See also...

If you are interested in birds, you may also like to read what's on our Birds on Magog Down page.

Bird Club - come and join us!

If you have never given birdwatching a try do come along on the first Saturday of the month (meeting in the car park at 8am from April to October; slightly later at 8.30 am from November to March).

Membership is very informal–– just turn up and enjoy the birding walk. It is a healthy way of getting fresh air and exercise, and de-stressing while learning about birds.

We welcome new members of any age from beginners to life-time bird watchers. Sorry, no dogs

skylark_garth_cropped_250Photo: Skylark (Alauda arvensis) © Garth Peacock 2015

Bird reports 2016 prev  :  next

Report of Stapleford Bird Club - March 2016

For the second month in a row, the meeting scheduled for the 5th was postponed for a week due to poor weather on the day.  Heavy rain turning to sleet, with snow falling at the top of the Down, set in just before the intended start so the walk was abandoned.  An impromptu survey of the car park from the car with windows wound down revealed that there were very few birds flying about or singing, in such inclement conditions. 

Saturday 12th March was cold and cloudy but was dry with only a slight breeze from the south-east.  From the outset it was clear that spring is on the way, with breeding territories being established: we constantly encountered  birds in song although only seven species were actually singing.  We counted as many as twelve singing robins, their melancholic song contrasting with the strident notes of the three song thrushes that were in full song.  The car park and picnic area held robins, a song thrush, blackbird, goldfinch, chaffinches, and a skylark was singing over the North Down on the other side of the hedge. In Youth Wood, blue tits and robins were the main species seen (or heard), and we noted our first great tits, wren, and magpies in Magog Wood.  A second skylark was singing over the North Down, and a “chissick” call alerted us to a pied wagtail flying overhead.  Little Trees Hill must surely be a nesting site for the green woodpecker which we saw flying into it, and our first singing chaffinch for the day was singing well there.  A flock of 220 woodpigeons were settled in Feoffee’s Field and a wren sang from the hedge-line of the Parish Pit.  Blue tits and a dunnock were seen in Villedomer Wood and a flock of fieldfares flew north, perhaps on the way to their breeding grounds north and east of the UK.  South Down was rather quiet with only a single carrion crow and jackdaw, along with two skylarks and a second flock of woodpigeons.  A flock of 25 linnets rested in the outermost hedge-line of the arable area, and two dunnocks were blasting out their songs from the hedge-tops just 20m apart from one another.  Two common gulls (which in fact are not too common in inland areas) were feeding in the winter wheat crop.  No new species were noted in Vestey Wood, but a long-tailed tit and jay flew in front of us along Memorial Wood.  The overwintering wild-bird seed strip held a reed bunting and a pheasant, and on our way back to the car park a second green woodpecker flew low in front of us.  Altogether twenty-three species were seen during this pleasant two-hour walk.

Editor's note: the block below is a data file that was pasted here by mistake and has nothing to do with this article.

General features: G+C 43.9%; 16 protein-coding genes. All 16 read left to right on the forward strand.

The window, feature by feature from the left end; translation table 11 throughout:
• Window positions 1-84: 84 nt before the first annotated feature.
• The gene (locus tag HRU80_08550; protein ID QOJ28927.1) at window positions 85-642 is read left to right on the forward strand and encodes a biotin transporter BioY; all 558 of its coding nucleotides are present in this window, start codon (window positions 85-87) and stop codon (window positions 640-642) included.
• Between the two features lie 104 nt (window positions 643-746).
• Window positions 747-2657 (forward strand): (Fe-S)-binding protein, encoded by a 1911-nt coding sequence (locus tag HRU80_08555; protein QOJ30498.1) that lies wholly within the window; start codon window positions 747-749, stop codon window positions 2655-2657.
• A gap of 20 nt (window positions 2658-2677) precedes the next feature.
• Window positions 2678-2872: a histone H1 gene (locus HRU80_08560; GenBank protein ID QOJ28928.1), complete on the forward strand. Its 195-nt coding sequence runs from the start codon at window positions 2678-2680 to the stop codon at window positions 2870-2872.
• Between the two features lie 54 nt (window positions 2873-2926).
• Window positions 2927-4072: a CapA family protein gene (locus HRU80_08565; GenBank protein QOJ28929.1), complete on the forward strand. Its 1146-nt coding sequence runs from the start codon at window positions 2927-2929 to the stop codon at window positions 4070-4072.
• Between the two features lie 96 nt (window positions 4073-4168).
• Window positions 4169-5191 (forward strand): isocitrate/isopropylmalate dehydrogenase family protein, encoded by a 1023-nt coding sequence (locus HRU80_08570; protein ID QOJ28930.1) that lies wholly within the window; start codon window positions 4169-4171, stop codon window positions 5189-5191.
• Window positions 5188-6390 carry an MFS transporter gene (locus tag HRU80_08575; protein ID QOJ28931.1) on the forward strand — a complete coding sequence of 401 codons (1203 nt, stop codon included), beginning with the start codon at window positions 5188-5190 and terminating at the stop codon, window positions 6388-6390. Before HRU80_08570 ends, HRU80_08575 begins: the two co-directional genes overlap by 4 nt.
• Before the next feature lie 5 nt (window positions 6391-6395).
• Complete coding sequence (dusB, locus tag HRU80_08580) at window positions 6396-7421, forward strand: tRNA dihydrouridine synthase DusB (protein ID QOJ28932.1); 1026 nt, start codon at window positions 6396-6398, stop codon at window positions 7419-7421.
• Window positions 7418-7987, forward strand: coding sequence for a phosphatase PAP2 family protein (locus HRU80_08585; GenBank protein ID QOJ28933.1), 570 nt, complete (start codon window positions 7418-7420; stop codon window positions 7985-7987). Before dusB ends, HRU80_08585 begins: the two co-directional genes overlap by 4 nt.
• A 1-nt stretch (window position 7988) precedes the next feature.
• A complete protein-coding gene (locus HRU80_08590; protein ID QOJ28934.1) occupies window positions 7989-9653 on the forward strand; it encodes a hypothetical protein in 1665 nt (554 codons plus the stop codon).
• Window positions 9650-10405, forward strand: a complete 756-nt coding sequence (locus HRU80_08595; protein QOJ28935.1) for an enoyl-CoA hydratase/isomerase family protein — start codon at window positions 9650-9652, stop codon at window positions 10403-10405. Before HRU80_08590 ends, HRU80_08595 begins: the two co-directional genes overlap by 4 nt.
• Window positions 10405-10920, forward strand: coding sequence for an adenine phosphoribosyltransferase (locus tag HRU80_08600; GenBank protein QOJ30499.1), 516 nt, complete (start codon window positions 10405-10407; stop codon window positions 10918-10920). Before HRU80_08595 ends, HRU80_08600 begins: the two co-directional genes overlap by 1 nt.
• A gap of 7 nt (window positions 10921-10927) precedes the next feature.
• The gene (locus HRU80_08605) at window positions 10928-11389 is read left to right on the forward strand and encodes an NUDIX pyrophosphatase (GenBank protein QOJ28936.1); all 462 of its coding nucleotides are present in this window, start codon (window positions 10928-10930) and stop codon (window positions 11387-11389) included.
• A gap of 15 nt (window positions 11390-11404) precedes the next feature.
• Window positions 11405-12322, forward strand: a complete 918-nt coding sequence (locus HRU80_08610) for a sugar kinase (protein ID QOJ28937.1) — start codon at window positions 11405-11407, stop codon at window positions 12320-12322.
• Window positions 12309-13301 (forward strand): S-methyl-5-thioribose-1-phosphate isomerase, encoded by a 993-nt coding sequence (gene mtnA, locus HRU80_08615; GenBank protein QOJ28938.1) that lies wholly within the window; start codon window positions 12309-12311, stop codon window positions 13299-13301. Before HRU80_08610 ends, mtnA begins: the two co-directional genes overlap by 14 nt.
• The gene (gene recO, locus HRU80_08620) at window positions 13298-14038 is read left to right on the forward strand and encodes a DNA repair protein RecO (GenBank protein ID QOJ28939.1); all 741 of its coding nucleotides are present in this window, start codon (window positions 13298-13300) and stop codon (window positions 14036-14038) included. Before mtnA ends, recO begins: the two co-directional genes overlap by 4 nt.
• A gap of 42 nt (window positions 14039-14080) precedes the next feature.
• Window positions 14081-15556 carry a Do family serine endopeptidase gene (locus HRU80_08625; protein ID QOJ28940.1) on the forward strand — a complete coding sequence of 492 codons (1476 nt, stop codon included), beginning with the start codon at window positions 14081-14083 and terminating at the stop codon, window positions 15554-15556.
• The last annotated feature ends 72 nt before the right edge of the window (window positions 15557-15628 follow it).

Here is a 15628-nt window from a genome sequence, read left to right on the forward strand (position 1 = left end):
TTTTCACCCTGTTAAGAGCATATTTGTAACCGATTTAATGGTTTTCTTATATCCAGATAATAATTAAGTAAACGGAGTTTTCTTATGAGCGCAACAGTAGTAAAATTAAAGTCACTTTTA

Mike Foley


 

Long-term Survey of Breeding Birds

In February 2012, Bryan Davies and Robin Cox of Cambridgeshire Bird Club proposed a long term breeding bird survey on Magog Down.

Full reports of the first five years of this survey can be found here:

2012 Report

2013 Report

2014 Report

2015 Report

2016 Report

Birds on Magog Down

We publish the monthly reports of Stapleford Bird club here, plus other occasional bird-related articles; hot links in each report will take you to the RSPB information page for each bird spotted.

The gallery below shows a random six of the birds often seen on Magog Down.

  • Blackbird.jpg
  • Whitethroat male.jpg
  • Starling.jpg
  • buzzard in flight.jpg
  • Whitethroat female.jpg
  • Magpie.jpg